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A few lesser-known places in and around Rockford where you can take a quiet walk in the woods this fall:

Atwood Park

Atwood is 334 acres of forest, marsh and prairie along the Kishwaukee River near New Milford, with hiking and biking trails. The trail system eventually will grow to about 20 miles on both sides of the river. Atwood Park is also the site of the former Camp Grant artillery range.
Brian Wahl says: 
“Atwood park holds a very special place in my heart. It’s a true hidden gem in the area. I’ve been hiking out there since I was in high school, and now I take my kids there. Not only are there great hiking trails and different ecosystems to explore, but there’s also great history there with the remnants of Camp Grant, and the CCC and of course the unique Birds of Prey exhibit. If you time your visit right, you may even be lucky enough to catch a feeding.”

Severson Dells

Severson Dells Nature Center on Montague Road offers a 2.5-mile, self-guided nature trail. The 369-acre forest preserve provides habitat to more than 180 species of native and migrating birds. You can even register for a free, naturalist-guided Fall Color Walk on Oct. 24.
Jessica McDonald says:
“Severson Dells is a gift. A pocket of quiet, an oasis of calm. In a day where we live with so many dings, beeps and whistles, it’s hard to come by a place, even outside, where one can hear the birds or the rustle of leaves. Severson Dells offers that to me. The Lord’s creation speaks to me deeply and to have a place to steal away and to be able to focus my thoughts, prayers and senses deeply refreshes my whole being. Bill Watterson conveys this so perfectly through his good-natured and thoughtful character Hobbes, when he says to Calvin, “Every minute outside and awake, is a good minute.”

Nygren Wetlands

The Carl and Myrna Nyrgren Nygren Wetland Preserve, just west of Rockton, is a 721-acre floodplain near the confluence of the Rock and Pecatonica rivers. The amount of wildlife here is astounding, especially during spring and fall bird migrations. Hiking the 2.5-mile main trail you might see bald eagles, sandhill cranes, egrets, white pelicans, bluebirds, otters, beavers, muskrats, turtles, deer, foxes and minks.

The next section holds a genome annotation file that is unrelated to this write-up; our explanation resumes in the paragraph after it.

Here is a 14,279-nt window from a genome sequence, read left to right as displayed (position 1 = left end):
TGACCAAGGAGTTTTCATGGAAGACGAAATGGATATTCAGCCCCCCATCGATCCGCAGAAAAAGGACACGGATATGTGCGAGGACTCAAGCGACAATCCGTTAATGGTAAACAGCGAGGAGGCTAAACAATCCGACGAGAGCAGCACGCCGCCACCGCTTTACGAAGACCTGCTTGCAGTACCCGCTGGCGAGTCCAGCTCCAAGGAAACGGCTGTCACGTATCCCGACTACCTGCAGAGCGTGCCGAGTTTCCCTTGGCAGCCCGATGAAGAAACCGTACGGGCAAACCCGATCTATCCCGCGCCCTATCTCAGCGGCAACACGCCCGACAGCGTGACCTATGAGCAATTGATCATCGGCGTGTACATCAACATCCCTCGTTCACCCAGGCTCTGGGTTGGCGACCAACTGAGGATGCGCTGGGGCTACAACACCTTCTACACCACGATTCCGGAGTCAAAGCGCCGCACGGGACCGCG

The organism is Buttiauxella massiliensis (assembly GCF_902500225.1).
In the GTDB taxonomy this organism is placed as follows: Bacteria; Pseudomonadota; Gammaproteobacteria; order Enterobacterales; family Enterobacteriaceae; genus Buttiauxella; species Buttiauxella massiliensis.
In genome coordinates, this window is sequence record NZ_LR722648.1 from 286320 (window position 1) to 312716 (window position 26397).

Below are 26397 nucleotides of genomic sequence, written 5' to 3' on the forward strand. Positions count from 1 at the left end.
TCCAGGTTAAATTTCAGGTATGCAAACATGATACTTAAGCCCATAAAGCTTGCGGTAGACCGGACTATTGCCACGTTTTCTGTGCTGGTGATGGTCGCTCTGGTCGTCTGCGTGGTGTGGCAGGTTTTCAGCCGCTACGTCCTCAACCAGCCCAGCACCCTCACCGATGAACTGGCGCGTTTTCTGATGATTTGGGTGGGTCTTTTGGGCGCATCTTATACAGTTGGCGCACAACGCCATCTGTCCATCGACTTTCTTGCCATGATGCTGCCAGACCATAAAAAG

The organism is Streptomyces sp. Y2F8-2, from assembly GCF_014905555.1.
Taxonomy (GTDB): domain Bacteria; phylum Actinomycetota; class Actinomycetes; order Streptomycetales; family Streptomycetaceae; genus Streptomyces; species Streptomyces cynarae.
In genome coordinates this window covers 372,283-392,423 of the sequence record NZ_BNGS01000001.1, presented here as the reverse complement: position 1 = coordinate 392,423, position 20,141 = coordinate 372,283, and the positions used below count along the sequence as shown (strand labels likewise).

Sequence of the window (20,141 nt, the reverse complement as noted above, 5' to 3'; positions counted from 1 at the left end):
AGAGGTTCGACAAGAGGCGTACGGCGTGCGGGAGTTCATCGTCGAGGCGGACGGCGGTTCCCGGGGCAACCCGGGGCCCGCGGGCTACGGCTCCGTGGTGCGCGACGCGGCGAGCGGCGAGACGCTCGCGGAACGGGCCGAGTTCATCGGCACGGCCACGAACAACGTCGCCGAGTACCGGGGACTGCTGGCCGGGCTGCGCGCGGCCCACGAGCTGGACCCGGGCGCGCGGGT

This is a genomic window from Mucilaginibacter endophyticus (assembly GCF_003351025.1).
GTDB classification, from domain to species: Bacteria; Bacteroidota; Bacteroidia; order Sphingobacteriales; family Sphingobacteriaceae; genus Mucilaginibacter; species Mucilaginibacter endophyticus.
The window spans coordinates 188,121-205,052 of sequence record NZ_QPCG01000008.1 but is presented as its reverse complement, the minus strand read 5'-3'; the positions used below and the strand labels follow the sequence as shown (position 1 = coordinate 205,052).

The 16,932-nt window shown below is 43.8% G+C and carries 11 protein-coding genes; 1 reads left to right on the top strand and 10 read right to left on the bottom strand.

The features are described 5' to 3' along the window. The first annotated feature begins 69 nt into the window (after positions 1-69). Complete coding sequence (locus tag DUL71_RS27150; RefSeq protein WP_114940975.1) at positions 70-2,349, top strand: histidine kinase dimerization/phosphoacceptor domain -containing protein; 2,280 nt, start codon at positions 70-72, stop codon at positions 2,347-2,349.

Dave Hugdahl says:
“Nygren Wetlands is a great place to experience God’s wonderful world. In addition to the wildlife, there are beautiful fields of natural prairie grass and wildflowers. There are times when I have been there and not experienced much wildlife, but there is something about being surrounded by God’s glorious creation that settles the soul and draws you closer to him.”

Piscasaw Fen

Illinois once had 22 million acres of prairie full of tall grass and wildflowers. Today there’s barely any … but habitat restoration projects are happening around the state. If you want to see one up close, visit the Piscasaw Fen Conservation area east of Poplar Grove off Edson Road. Non-native plants are being systematically removed and hiking trails have been cut through the 177 acres of prairie, wetlands and oak savanna. Note: The area closes for hunting several weekends in late October and November, so check before you go.
Jim Killam says:
“My parents’ farm is adjacent to the Piscasaw Fen, so I grew up exploring this area when it was cow pasture. Today it’s a walk back in time to when most of Illinois was prairies, forests, wetlands and oak savannas. You’ll find quiet solitude here and be immersed in the restoration of creation.”

Photo: Jim Killam

Reuben Aldeen Park

Hidden in plain sight at 623 North Alpine Road, the park offers 88 acres of maple and oak woodland, prairie and creek, right in the middle of town. An extensive system of trails — some paved — winds through 40 of those acres. Be careful of flooding, especially after this fall’s rains.
Tricia Magers says:
“Almost every day I get the opportunity to hike the trails from Spectrum School to Aldeen Park with my preschool class. When I am in the woods with my littles, I am given the gift of seeing the world through their eyes. Where others see a dead log, they find life.  Where others see sadness in a fallen tree, they find joy in a new place to climb. On my worst days, my heart becomes full as they show me the way the water flows under the frozen creek, or point out the way the vines grow to create a hiding place, or when they notice the flattened prairie grass where the deer have recently been sleeping. It is an incredible thing that I get the opportunity to spend my days in the park with little people who always have joy for life from the juiciest worm, the slimiest slug or the puffiest mushroom.”
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